Dominique 🐝 Petersen

4 years ago · 4 min. reading time · visibility ~100 ·

chat Contact the author

thumb_up Relevant message Comment

MUSICAL DECADES - 1940s - Hepcats

e481fede.jpg

The words ‘hep’ and ‘hip’ both emerged in the US jazz scene during the 1930s, originally meaning ‘in the know’, used to describe those parts of the scene or real fans of jazz who knew about the music and its musicians. This week, let's take a look at these hepcats and their music.


The hipster adopted the lifestyle of the jazz musician, including some or all of the following: dress, slang, use of marijuana and other drugs, relaxed attitude, sarcastic humour, self-imposed poverty and relaxed sexual codes.


Jive talk, also known as Harlem jive, the argot of jazz, jazz jargon, vernacular of the jazz world, slang of jazz, and parlance of hip, was the distinctive slang that developed in Harlem, where jive or jazz was played, and was subsequently adopted more widely in US society, peaking in the 1940s. Some of the more colourful expressions were:

Alligator: A devotee of jazz or swing music. Perhaps alludes to sharp-dressing with alligator leather. "See you later, alligator."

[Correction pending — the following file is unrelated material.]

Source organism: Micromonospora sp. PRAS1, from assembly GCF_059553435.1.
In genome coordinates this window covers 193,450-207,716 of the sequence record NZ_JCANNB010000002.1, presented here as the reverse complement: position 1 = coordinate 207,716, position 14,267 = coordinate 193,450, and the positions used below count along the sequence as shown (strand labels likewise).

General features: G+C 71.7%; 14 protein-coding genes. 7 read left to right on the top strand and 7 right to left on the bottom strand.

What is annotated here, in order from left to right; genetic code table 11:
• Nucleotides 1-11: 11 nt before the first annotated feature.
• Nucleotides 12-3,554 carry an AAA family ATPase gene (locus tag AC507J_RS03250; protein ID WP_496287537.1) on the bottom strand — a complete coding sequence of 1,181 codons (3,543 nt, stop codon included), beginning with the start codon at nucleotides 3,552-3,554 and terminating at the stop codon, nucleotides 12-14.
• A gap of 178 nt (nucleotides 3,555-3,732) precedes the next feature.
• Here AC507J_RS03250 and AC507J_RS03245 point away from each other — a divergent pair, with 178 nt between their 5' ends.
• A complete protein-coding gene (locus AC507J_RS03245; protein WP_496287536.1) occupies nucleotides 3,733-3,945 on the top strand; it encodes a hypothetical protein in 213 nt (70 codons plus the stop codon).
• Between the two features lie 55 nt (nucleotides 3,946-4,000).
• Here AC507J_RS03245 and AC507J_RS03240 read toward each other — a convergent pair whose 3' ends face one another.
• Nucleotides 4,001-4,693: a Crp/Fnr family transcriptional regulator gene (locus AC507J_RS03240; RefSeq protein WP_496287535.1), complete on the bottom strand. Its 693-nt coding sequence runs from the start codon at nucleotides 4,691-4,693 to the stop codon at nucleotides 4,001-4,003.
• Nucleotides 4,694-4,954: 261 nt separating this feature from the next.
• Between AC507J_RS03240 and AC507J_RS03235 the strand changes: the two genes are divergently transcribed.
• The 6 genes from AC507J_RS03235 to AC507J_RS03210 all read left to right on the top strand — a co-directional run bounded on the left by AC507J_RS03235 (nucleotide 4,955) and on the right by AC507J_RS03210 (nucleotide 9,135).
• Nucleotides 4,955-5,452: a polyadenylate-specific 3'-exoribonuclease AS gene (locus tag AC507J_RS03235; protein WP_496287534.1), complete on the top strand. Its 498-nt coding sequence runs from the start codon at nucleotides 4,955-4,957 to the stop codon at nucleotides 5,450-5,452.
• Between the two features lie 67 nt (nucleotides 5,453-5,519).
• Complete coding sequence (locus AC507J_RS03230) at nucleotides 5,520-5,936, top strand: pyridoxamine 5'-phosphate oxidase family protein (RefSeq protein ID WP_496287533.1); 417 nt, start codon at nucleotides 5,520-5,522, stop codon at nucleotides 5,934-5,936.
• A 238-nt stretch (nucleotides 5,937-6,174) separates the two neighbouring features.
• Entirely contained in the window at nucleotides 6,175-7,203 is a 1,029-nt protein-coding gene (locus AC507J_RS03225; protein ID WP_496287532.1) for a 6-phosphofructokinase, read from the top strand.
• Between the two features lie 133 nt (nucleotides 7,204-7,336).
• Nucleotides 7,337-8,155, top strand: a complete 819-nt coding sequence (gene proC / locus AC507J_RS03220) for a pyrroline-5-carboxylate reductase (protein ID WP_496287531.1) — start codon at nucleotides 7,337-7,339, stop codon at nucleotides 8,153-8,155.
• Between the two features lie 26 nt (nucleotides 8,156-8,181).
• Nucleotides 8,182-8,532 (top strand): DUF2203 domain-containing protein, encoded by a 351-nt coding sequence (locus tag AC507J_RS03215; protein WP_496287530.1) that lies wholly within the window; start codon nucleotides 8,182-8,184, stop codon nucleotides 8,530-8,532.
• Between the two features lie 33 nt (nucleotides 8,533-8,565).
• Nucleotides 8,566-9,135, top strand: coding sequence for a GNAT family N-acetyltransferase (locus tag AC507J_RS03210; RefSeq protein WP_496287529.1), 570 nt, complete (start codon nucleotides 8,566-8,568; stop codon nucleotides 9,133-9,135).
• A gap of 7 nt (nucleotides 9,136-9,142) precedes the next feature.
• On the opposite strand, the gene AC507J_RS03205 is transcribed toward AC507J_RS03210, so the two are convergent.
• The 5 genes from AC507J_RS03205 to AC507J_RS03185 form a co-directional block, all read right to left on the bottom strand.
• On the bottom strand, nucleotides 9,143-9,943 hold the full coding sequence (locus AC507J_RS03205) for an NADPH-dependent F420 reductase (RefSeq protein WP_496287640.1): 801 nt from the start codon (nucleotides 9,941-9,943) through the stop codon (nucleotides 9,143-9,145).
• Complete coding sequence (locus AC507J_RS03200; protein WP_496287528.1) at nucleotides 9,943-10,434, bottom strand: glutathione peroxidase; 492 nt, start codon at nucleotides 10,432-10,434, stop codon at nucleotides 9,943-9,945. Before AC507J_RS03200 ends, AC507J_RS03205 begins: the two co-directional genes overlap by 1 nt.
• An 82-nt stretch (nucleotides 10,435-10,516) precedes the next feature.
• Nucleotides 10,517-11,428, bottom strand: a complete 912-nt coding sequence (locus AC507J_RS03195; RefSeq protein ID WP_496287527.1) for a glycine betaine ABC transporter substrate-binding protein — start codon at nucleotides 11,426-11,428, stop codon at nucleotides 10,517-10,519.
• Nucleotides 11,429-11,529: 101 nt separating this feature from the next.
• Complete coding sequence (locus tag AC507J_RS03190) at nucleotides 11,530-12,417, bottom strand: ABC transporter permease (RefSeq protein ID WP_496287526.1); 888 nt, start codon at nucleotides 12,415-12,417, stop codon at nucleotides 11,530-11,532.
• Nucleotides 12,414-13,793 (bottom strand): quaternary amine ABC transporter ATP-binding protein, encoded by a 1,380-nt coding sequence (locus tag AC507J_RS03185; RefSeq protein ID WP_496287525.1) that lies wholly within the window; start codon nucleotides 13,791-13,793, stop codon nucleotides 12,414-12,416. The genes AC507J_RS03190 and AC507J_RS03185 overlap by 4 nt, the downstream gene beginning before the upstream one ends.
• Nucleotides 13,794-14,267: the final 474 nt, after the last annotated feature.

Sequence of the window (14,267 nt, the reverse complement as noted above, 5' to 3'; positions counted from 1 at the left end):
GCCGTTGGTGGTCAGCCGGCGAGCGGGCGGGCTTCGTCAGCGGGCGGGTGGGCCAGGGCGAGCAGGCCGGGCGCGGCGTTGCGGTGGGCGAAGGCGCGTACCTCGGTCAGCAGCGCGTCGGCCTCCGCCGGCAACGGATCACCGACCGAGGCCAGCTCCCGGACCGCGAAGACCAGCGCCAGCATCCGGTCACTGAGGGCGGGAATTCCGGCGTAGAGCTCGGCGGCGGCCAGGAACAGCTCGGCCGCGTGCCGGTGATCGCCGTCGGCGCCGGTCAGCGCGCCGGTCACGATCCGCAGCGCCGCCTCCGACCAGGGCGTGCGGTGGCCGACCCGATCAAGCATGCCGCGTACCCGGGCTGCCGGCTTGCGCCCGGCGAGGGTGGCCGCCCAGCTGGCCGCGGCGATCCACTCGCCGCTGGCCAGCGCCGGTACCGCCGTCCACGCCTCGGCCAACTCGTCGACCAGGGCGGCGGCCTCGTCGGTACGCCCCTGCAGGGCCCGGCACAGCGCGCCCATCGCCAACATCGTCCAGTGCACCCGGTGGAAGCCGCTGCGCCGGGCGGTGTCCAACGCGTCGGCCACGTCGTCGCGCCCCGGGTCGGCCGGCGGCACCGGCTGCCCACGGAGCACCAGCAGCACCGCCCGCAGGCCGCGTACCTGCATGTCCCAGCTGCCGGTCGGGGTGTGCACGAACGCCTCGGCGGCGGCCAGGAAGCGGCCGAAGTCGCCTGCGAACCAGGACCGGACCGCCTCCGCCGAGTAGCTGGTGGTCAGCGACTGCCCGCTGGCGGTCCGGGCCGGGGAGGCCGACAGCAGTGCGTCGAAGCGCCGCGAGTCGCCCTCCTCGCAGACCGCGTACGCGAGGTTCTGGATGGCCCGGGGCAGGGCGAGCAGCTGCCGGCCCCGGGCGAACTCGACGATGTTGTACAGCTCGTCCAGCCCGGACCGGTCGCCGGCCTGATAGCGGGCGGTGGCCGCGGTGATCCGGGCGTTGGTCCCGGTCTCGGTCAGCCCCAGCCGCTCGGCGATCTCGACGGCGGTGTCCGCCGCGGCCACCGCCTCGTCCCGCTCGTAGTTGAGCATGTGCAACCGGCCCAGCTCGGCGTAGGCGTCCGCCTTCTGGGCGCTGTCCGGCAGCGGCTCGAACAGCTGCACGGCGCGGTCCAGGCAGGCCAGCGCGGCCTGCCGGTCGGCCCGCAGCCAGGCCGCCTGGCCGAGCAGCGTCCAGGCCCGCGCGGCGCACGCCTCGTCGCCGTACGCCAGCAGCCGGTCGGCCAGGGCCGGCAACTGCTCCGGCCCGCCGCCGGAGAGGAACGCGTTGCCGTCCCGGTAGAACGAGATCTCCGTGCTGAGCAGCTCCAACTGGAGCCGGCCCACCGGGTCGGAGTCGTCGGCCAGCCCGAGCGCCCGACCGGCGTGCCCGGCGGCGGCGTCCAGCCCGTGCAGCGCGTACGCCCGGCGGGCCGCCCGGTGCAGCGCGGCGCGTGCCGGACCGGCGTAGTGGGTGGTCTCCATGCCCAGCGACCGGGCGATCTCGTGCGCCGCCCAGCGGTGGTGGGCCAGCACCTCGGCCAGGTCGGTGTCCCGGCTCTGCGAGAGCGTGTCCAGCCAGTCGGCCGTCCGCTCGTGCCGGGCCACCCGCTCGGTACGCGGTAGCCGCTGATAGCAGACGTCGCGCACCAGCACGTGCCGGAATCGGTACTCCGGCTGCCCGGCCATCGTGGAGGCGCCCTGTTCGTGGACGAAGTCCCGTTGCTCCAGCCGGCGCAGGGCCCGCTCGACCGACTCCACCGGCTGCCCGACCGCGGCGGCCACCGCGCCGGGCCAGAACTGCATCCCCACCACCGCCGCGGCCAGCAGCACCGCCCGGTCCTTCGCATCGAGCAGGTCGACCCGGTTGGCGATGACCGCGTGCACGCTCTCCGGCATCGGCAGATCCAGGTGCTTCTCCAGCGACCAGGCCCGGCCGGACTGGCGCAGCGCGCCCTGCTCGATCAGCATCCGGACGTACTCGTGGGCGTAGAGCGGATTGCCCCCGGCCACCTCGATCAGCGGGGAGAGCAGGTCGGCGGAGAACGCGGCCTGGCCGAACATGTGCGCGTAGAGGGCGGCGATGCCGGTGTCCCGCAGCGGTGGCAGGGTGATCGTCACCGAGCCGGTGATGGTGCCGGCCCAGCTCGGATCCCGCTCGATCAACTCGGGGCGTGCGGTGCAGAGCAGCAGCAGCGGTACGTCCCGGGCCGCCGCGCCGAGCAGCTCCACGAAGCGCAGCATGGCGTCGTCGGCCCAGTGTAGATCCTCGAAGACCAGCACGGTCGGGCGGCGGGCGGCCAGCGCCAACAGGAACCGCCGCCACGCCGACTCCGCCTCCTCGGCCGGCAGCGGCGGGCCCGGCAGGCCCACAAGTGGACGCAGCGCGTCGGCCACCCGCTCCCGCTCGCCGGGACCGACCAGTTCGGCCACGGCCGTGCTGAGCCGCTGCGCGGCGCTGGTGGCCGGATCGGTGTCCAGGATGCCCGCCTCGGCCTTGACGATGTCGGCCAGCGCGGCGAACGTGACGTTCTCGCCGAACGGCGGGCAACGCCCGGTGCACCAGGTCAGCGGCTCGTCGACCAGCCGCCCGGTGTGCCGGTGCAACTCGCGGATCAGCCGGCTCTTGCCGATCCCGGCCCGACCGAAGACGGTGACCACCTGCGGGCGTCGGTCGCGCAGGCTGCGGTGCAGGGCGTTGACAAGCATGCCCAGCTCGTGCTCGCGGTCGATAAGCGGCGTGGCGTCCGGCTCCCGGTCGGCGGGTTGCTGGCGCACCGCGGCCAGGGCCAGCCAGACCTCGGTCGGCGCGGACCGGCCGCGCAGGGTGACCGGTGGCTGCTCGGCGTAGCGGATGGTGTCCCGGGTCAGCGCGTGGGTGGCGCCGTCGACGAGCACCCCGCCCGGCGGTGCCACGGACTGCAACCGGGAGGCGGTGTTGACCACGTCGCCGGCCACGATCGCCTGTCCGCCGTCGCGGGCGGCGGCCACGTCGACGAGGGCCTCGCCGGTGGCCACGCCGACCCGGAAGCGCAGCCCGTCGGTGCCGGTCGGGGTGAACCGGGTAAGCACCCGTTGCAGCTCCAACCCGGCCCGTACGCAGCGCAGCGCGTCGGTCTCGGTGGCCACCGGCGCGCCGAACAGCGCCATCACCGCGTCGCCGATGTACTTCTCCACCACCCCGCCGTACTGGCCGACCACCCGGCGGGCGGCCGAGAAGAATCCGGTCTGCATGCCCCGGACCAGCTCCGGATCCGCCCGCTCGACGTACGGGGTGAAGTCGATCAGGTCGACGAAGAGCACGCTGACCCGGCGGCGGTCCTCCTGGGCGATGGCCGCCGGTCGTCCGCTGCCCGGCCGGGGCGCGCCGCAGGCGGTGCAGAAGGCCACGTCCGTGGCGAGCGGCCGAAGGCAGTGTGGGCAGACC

Frail: Diminutive of "frail sister". Also used as a noun for any hepster woman.

G-man: Government man, especially one who arrests or harasses peaceful citizens.

Gate: Any man, usually used as a greeting. "Yo' gate, what's the word from the herd?".

Jeff: Opposite of hep; unhip, uncool or opposed to hipness.

e4bdab25.jpg

Jive talk: "Whaddya say, gate? Are you in the know, or are you a solid bringer-downer?"– Cab Calloway.

"Are you hep to the jive?"– Cab Calloway.

Reefer: The marijuana plant, aka hemp, pot, ganja, or cannabis. Refers to the leaf of the plant or a cigarette rolled from the plant (JIVE, STICK OF TEA).

Reefer man: Someone who uses reefer.

Zoot suit: Named in the rhyming way of jive talk: "a Zoot Suit with a reat pleat, with a drape shape". A suit with a generous cut but tight cuffs, it was popular with dancers of the swing era. (Photo: Cab Calloway in his zoot suit.)


Cabell "Cab" Calloway III (December 25, 1907 – November 18, 1994) was an American jazz singer and bandleader. He was strongly associated with the Cotton Club in Harlem, New York City, where he was a regular performer.

Cab was a master of energetic scat singing and led one of the United States' most popular Big Bands from the start of the 1930s to the late 1940s. He continued to perform until his death in 1994 at the age of 86.

In 1939 Cab Calloway published his “Mr. Hepster’s Dictionary”, which defines hepcat as “a guy who knows all the answers, understands jive”. Similarly, hipsters were defined as “characters who like hot jazz.”